This essay argues that an awareness of the historical relation- ships among land use, land tenure, and the political economy of Mongolia is essential to understanding current pastoral land use patterns and policies in Mongolia. Although pastoral land use patterns have altered over time in response to the changing political economy, mobility and flexibility remain hallmarks of sustainable grazing in this harsh and variable climate, as do the communal use and management of pasturelands. Recent changes in Mongolia’s political economy threaten the continued sustainability of Mongolian pastoral systems due to increasing poverty and declining mobility among herders and the weakening of both formal and customary pasture management institutions. The paper concludes by suggesting how history can inform current policy, and offering options for addressing current unsustainable pastoral land use patterns. A historical understanding of pastoral land use and land tenure should benefit consultants, policy-makers, and ultimately the herders and rangelands of Mongolia.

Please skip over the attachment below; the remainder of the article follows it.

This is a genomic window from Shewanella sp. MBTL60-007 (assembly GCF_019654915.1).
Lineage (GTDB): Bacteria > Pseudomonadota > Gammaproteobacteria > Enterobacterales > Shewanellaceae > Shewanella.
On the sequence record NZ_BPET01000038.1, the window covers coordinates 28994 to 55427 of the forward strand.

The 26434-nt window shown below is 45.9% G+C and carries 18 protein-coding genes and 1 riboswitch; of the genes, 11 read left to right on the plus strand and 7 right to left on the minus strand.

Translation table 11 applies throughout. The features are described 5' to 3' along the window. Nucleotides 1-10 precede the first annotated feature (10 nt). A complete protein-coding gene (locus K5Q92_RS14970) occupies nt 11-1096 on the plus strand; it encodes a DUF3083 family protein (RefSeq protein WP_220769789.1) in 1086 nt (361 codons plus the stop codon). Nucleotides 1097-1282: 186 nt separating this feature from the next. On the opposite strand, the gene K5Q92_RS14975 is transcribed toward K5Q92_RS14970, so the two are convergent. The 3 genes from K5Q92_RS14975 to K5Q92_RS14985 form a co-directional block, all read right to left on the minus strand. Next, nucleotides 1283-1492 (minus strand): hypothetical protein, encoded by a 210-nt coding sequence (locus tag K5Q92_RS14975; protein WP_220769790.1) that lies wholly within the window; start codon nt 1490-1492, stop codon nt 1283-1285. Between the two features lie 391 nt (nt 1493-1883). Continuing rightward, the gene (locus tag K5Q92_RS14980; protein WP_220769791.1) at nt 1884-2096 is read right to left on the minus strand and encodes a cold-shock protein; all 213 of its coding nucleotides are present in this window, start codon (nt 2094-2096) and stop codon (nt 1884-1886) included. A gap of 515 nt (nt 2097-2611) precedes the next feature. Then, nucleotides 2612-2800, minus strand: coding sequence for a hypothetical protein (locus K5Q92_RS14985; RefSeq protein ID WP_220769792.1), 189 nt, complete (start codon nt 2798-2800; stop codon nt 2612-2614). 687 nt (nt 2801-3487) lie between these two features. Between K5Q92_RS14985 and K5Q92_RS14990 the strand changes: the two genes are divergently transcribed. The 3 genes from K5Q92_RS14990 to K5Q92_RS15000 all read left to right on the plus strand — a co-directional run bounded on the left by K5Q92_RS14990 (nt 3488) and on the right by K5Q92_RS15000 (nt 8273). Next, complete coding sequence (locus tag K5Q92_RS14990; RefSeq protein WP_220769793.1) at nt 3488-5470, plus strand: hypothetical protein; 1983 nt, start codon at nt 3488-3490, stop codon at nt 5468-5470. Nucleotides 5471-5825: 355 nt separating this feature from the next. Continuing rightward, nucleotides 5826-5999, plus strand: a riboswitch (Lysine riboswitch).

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We are a multi-faceted agency that manages and protects 154 national forests and 20 grasslands in 43 states and Puerto Rico. The agency’s mission is to sustain the health, diversity, and productivity of the nation’s forests and grasslands to meet the needs of present and future generations.